Newlyweds Lillian and Nathan Hall circumvent that issue by dealing in hard cash. Like the Escaņos, the Halls put their budget in spreadsheet form. Then they break out weekly expenses, and "every Sunday, we take out $250 for the week," says Lillian, a 27-year-old special-education teacher. "With cash, you're just more aware of how much you're spending." (They use any leftover money for emergencies and occasional fun rewards.)
Going over the nitty-gritty will get you talking about your spending priorities. If past bills reveal that one of you drops a substantial amount on eating out while the other prefers to stay in and save for extravagant travels, then you'll need to compromise. Maybe you can patronize less-expensive restaurants and use your savings to build a vacation fund. Or splurge on fine dining once in a while and settle for less-expensive destinations.
One spending issue that cropped up for the Escaņos was gift-giving. Jude has seven siblings, each with two or three children. That adds up to a lot of presents each year. "It was difficult for us to establish a limit for gifts," says Therese. But they discussed what would be fair and agreed to stick to it.
Maintaining detailed household records is also necessary for couples with individual accounts. The Bakers keep a budget so they can outline and divvy up their annual expenses. "We decide a year at a time who's going to pay which bill," says Michelle.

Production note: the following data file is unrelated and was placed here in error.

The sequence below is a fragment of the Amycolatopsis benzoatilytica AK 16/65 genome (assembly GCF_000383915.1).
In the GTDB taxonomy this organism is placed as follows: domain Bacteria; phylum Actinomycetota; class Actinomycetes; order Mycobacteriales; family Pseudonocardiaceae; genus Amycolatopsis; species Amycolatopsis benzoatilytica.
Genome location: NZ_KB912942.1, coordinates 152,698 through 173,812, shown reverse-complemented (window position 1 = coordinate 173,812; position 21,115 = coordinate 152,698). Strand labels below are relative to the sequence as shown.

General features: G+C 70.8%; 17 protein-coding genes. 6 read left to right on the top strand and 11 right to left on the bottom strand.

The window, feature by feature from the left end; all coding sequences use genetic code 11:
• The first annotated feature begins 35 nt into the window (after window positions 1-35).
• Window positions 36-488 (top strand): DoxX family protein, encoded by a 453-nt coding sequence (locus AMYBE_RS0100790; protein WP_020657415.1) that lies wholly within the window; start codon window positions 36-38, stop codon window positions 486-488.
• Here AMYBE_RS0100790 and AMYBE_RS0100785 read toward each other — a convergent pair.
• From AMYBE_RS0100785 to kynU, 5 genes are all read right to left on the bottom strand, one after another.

Buying a home is often a couple's first big savings goal. When figuring how much you need to accumulate before closing the deal, factor in the costs of owning, not just buying.
Jennifer Lynn and William Andrew Thompson lived together for a year and a half before their marriage last year, so they got to know each other's spending habits and monthly expenses. But after tying the knot, paying the mortgage became a top priority.
Six months after buying their house, the escrow payments were raised to reflect the correct tax amount. Having been warned at the closing about an impending hike in their monthly payments, the couple was prepared to deal with the increase. "You get used to seeing the paychecks go directly to the Countrywide Fairy," says Jennifer.
To keep up with monthly payments, as well as to make renovations to their home in Randolph, New Jersey (which had not been updated since it was built in 1941), the couple decided that each of them would take on a second job. Jennifer, 27, is both a first-grade teacher and a ballet instructor. William, 29, is a YMCA program director with a landscaping business on the side. "We felt that maintaining a balance of spending moderately was important enough to sacrifice some of our time to working more," says Jennifer.